As this is likely the beginning of a bear market (average -33% post WW2 era), we should expect large rapid moves, both down AND up in the markets.  During the bull market, a 2-4% pullback was common and quickly bought.  Today we see 2-4% intraday moves that continue to fall to hold support.  I expect several more percentage points south before a significant rally in stocks in the first few months of the year.   This will be an opportune time to reassess one’s risk tolerance and goals over the next 1-3 years, as well as make sure that one’s portfolio is properly diversified across asset classes. When stocks go down there are often other asset classes that are performing better, the core idea behind diversification.

It Doesnt Take a Weatherman….

Volatility Continues

2018 is sizing up to be a very volatile year.  Including today, there have been 11 2% down days this year.  There were 0 in 2017, 0 in 2006, and 11 in 2007.

The major indices are currently holding their lows from late October and Thanksgiving week, approximately 2625 on the SP500.  The interim highs were just over 2800, a 6% swing.

The big question of the quarter is if the highs or lows will break first.  Volume today is extremely heavy, so if the markets can close in the top half of todays range, that should bode well for the next few days.

Looking at the big picture, the 200- and 100- day moving averages are flat, the 50 day is sloping downward.  We see the longer term trend is flat while the short term trend is down.  The 50 day and 200 day are at the same level and the 100 day is near 2815.   The averages are clustered together near current prices while the markets intraday are given to large swings in both directions.

Concurrent news topics are the recent good news item of a 90- day trade war truce, and the bad news topics are the problems with Brexit, and the arrest of the vice-chairperson of Huawei, China’s largest cell phone maker.  She is a Party member, daughter of the founder who is also a Party member and has close ties to China’s military.  Maybe not the best person to arrest if one is trying to negotiate a Trade Truce.

My forecast from late 2017 was for large swings in market prices and we have certainly seen this play out.  When compared to past market tops, 2001 and 2007, one can plainly see plus and minus 10% moves as the market tops out then finally breaks down.  Its my opinion that a bear market has likely started, and we have a few opportunities to sell at “high” prices, and get positioned for 2019.

Fundamentally while employment and earnings are good, these are backwards looking indicators.  These are the results of a good economy, not indicators it will persist.  Housing and autos are slowing; defensive stocks are outperforming growth stocks, and forecasts for 2019 earnings range from 0% to 8%, a far cry from 2018’s +20% earnings growth rate.

So, what to do?  Is it more difficult to ‘sell high’ or ‘buy low’?   One is fraught with fears of missing out, the other fears of further declines.   Selling into market strength and perceived ‘resolutions’ to our economic headwinds might be the best bet.  Especially considering the chart below, where in 2019 the global Central Banks will be withdrawing liquidity until further notice, while the Fed insists on raising rates further.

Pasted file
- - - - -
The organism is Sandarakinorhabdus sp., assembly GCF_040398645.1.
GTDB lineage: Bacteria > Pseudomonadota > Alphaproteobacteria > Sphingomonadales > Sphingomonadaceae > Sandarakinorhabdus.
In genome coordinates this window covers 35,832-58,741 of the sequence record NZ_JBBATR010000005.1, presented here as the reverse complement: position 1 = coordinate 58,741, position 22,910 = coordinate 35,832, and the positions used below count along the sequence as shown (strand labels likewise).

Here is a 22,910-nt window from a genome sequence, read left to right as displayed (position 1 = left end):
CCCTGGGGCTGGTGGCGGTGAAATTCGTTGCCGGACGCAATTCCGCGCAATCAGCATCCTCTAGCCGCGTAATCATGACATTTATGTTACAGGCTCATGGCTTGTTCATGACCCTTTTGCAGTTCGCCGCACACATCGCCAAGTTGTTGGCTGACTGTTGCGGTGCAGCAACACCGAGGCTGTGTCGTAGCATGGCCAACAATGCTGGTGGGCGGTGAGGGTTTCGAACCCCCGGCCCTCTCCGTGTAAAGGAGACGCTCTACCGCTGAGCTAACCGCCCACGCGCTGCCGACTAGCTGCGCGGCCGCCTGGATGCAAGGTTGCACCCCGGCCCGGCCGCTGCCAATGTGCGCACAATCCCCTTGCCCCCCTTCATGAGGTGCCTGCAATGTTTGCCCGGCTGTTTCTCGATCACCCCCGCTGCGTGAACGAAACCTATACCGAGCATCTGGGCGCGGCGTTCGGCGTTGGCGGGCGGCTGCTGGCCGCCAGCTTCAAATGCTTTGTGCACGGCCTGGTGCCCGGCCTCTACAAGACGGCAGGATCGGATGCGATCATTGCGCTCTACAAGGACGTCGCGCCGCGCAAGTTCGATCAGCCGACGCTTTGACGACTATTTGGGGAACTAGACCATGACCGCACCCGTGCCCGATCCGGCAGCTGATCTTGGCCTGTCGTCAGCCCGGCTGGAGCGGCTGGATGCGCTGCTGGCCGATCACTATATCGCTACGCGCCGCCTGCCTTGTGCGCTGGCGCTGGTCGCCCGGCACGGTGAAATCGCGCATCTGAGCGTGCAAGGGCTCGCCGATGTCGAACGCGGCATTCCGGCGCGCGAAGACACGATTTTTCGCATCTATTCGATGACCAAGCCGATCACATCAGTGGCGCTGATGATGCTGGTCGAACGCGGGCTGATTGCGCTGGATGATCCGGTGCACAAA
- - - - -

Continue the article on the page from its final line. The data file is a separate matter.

cb balance sheets QT

Keeping Pace with Inflation

Inflation has been called the silent killer of wealth. It’s rarely discussed and many dollar picretirement income strategies ignore it completely. But over time, the steady increase in the cost of living can have a profound negative effect on your standard of living in retirement.

How inflation destroys wealth

As this chart shows, even at a modest rate of inflation, your spending power could decline by nearly 40% over the next 20 years.inflationNo one knows what the future may hold for inflation, but we do know that the Federal Reserve aims to keep the rate between 1% and 3% per year, and it has reached double digits in the 1950s, 1970s and 1980s.

Happy Thanksgiving !

Please note our office will be closed on Thursday, November 22 and Friday, November 23, 2018 in observance of the Thanksgiving holiday.  Normal operating hours will resume on Monday, November 26, 2018.

Feel free to contact me should you have any questions or if you have specific needs that require special attention.  You can reach me at 239-287-3789 or via email at pmcintyre@namcoa.com.

Have a safe and happy holiday!

 

Market Volatility–October

I believe we’re seeing a large repricing of growth expectations. The one time tax reform boost will wear off into next year, and higher borrowing costs, fuel costs are reducing discretionary income. 

In addition there is a great deal of leverage in the markets which will exacerbate declines. 

Often, at the end of bull markets/beginning of bear markets we will see relatively large price movements, 6-12%, down and up. I believe this correction has a good chance of bottoming or at least slowing in the immediate term, and  it’s bounce back could be half the decline, maybe more, which will be several percentage points. 

 

Focusing on keeping portfolio declines to the single digits while raising cash to be able to redeploy later can aid longer term returns–one has to have cash in order to buy low!   There is a very large amount of ‘bond shorts’ in the market which could set up a large ‘short squeeze’. Bonds were positive today. This is reminiscent of other recent periods when many bond speculators saw bond prices move very rapidly against them (UP) as they rushed to cover their deteriorating short positions.

 

Inflation scare is not the culprit here as inflation rates are slowing in several areas.  Something recent is that with the Fed raising interest rates, the yield, on 1-year and longer bonds is greater than inflation,  a positive “real rate” which is new to this economic cycle and takes a lot away from the ‘bonds dont pay so buy stocks’ argument.  The Fed further reiterated that it currently plans to continue to raise rates through 2019–even though we have already raised rates MORE than in past rate-raising eras.  I will have a chart of this in my Observations and Outlook this weekend.

Please reach out to me with any comments or questions.

 

Adam Waszkowski, CFA